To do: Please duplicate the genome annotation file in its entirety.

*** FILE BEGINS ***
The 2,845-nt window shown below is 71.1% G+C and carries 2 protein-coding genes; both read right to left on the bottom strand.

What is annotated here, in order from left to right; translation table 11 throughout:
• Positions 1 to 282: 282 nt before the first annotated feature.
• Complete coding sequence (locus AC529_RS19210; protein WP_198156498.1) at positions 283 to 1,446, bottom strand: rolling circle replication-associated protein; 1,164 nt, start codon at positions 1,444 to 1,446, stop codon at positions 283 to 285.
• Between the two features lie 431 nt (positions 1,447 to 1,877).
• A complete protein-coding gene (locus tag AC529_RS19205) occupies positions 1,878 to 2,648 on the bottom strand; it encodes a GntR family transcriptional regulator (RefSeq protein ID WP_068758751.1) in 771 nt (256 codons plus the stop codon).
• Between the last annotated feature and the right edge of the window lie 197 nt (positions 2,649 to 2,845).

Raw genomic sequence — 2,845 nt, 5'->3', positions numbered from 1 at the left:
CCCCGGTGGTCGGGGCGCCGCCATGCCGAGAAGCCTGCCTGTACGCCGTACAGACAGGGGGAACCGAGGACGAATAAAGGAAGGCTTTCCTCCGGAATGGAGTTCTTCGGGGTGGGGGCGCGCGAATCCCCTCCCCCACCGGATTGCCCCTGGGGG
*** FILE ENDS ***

The 2,845-nt window shown below is 71.1% G+C and carries 2 protein-coding genes; both read right to left on the bottom strand.

What is annotated here, in order from left to right; translation table 11 throughout:
• Positions 1 to 282: 282 nt before the first annotated feature.
• Complete coding sequence (locus AC529_RS19210; protein WP_198156498.1) at positions 283 to 1,446, bottom strand: rolling circle replication-associated protein; 1,164 nt, start codon at positions 1,444 to 1,446, stop codon at positions 283 to 285.
• Between the two features lie 431 nt (positions 1,447 to 1,877).
• A complete protein-coding gene (locus tag AC529_RS19205) occupies positions 1,878 to 2,648 on the bottom strand; it encodes a GntR family transcriptional regulator (RefSeq protein ID WP_068758751.1) in 771 nt (256 codons plus the stop codon).
• Between the last annotated feature and the right edge of the window lie 197 nt (positions 2,649 to 2,845).

Raw genomic sequence — 2,845 nt, 5'->3', positions numbered from 1 at the left:
CCCCGGTGGTCGGGGCGCCGCCATGCCGAGAAGCCTGCCTGTACGCCGTACAGACAGGGGGAACCGAGGACGAATAAAGGAAGGCTTTCCTCCGGAATGGAGTTCTTCGGGGTGGGGGCGCGCGAATCCCCTCCCCCACCGGATTGCCCCTGGGGG